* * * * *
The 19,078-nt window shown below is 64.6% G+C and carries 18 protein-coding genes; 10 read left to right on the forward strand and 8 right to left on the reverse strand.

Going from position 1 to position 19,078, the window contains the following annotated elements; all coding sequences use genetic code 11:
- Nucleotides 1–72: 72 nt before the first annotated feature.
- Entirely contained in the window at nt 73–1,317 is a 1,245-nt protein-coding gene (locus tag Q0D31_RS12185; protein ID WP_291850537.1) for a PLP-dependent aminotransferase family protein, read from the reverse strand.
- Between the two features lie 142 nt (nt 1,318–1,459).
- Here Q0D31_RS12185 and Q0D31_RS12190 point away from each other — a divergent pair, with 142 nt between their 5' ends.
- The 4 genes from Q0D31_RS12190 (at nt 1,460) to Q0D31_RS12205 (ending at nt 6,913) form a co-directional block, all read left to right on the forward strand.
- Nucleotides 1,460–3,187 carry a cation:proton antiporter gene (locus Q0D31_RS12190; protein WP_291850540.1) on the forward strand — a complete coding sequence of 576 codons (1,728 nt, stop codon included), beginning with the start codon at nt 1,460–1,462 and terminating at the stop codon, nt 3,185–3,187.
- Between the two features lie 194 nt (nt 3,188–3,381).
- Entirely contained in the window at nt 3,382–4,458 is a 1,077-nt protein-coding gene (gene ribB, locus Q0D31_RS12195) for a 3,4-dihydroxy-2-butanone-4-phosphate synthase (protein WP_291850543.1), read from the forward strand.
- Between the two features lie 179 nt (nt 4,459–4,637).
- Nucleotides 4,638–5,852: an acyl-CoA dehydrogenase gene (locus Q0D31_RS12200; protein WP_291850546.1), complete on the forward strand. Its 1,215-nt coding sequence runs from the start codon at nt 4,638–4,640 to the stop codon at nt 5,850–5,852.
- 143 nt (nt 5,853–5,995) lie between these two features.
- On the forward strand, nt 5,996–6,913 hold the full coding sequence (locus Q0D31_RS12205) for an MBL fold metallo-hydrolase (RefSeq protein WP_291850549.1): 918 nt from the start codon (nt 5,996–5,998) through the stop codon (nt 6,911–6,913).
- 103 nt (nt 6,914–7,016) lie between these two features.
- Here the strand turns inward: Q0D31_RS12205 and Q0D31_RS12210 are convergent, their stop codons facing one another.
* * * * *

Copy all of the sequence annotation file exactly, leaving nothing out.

The 19,078-nt window shown below is 64.6% G+C and carries 18 protein-coding genes; 10 read left to right on the forward strand and 8 right to left on the reverse strand.

Going from position 1 to position 19,078, the window contains the following annotated elements; all coding sequences use genetic code 11:
- Nucleotides 1–72: 72 nt before the first annotated feature.
- Entirely contained in the window at nt 73–1,317 is a 1,245-nt protein-coding gene (locus tag Q0D31_RS12185; protein ID WP_291850537.1) for a PLP-dependent aminotransferase family protein, read from the reverse strand.
- Between the two features lie 142 nt (nt 1,318–1,459).
- Here Q0D31_RS12185 and Q0D31_RS12190 point away from each other — a divergent pair, with 142 nt between their 5' ends.
- The 4 genes from Q0D31_RS12190 (at nt 1,460) to Q0D31_RS12205 (ending at nt 6,913) form a co-directional block, all read left to right on the forward strand.
- Nucleotides 1,460–3,187 carry a cation:proton antiporter gene (locus Q0D31_RS12190; protein WP_291850540.1) on the forward strand — a complete coding sequence of 576 codons (1,728 nt, stop codon included), beginning with the start codon at nt 1,460–1,462 and terminating at the stop codon, nt 3,185–3,187.
- Between the two features lie 194 nt (nt 3,188–3,381).
- Entirely contained in the window at nt 3,382–4,458 is a 1,077-nt protein-coding gene (gene ribB, locus Q0D31_RS12195) for a 3,4-dihydroxy-2-butanone-4-phosphate synthase (protein WP_291850543.1), read from the forward strand.
- Between the two features lie 179 nt (nt 4,459–4,637).
- Nucleotides 4,638–5,852: an acyl-CoA dehydrogenase gene (locus Q0D31_RS12200; protein WP_291850546.1), complete on the forward strand. Its 1,215-nt coding sequence runs from the start codon at nt 4,638–4,640 to the stop codon at nt 5,850–5,852.
- 143 nt (nt 5,853–5,995) lie between these two features.
- On the forward strand, nt 5,996–6,913 hold the full coding sequence (locus Q0D31_RS12205) for an MBL fold metallo-hydrolase (RefSeq protein WP_291850549.1): 918 nt from the start codon (nt 5,996–5,998) through the stop codon (nt 6,911–6,913).
- 103 nt (nt 6,914–7,016) lie between these two features.
- Here the strand turns inward: Q0D31_RS12205 and Q0D31_RS12210 are convergent, their stop codons facing one another.